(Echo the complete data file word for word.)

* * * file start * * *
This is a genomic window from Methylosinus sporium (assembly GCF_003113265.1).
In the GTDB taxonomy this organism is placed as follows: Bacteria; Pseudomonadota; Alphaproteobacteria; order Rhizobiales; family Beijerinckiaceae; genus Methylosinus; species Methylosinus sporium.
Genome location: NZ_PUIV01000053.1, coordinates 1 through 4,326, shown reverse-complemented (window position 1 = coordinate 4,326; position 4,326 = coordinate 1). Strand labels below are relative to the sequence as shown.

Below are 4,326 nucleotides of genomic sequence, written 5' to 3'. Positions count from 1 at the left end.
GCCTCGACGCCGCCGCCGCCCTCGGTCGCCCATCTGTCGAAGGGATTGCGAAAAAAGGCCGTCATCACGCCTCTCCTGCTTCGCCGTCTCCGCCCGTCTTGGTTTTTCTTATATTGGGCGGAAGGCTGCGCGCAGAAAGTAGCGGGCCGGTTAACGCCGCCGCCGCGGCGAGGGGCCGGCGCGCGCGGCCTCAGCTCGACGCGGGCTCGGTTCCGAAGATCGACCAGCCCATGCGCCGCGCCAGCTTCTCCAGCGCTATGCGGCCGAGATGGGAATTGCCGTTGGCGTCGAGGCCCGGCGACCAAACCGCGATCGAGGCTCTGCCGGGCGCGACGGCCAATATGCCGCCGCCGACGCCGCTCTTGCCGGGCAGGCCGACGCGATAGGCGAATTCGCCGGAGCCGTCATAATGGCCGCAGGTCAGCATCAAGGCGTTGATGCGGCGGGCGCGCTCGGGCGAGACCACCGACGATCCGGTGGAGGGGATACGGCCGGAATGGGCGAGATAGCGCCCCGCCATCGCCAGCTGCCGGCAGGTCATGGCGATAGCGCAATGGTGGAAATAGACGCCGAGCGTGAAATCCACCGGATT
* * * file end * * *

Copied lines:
This is a genomic window from Methylosinus sporium (assembly GCF_003113265.1).
In the GTDB taxonomy this organism is placed as follows: Bacteria; Pseudomonadota; Alphaproteobacteria; order Rhizobiales; family Beijerinckiaceae; genus Methylosinus; species Methylosinus sporium.
Genome location: NZ_PUIV01000053.1, coordinates 1 through 4,326, shown reverse-complemented (window position 1 = coordinate 4,326; position 4,326 = coordinate 1). Strand labels below are relative to the sequence as shown.

Below are 4,326 nucleotides of genomic sequence, written 5' to 3'. Positions count from 1 at the left end.
GCCTCGACGCCGCCGCCGCCCTCGGTCGCCCATCTGTCGAAGGGATTGCGAAAAAAGGCCGTCATCACGCCTCTCCTGCTTCGCCGTCTCCGCCCGTCTTGGTTTTTCTTATATTGGGCGGAAGGCTGCGCGCAGAAAGTAGCGGGCCGGTTAACGCCGCCGCCGCGGCGAGGGGCCGGCGCGCGCGGCCTCAGCTCGACGCGGGCTCGGTTCCGAAGATCGACCAGCCCATGCGCCGCGCCAGCTTCTCCAGCGCTATGCGGCCGAGATGGGAATTGCCGTTGGCGTCGAGGCCCGGCGACCAAACCGCGATCGAGGCTCTGCCGGGCGCGACGGCCAATATGCCGCCGCCGACGCCGCTCTTGCCGGGCAGGCCGACGCGATAGGCGAATTCGCCGGAGCCGTCATAATGGCCGCAGGTCAGCATCAAGGCGTTGATGCGGCGGGCGCGCTCGGGCGAGACCACCGACGATCCGGTGGAGGGGATACGGCCGGAATGGGCGAGATAGCGCCCCGCCATCGCCAGCTGCCGGCAGGTCATGGCGATAGCGCAATGGTGGAAATAGACGCCGAGCGTGAAATCCACCGGATT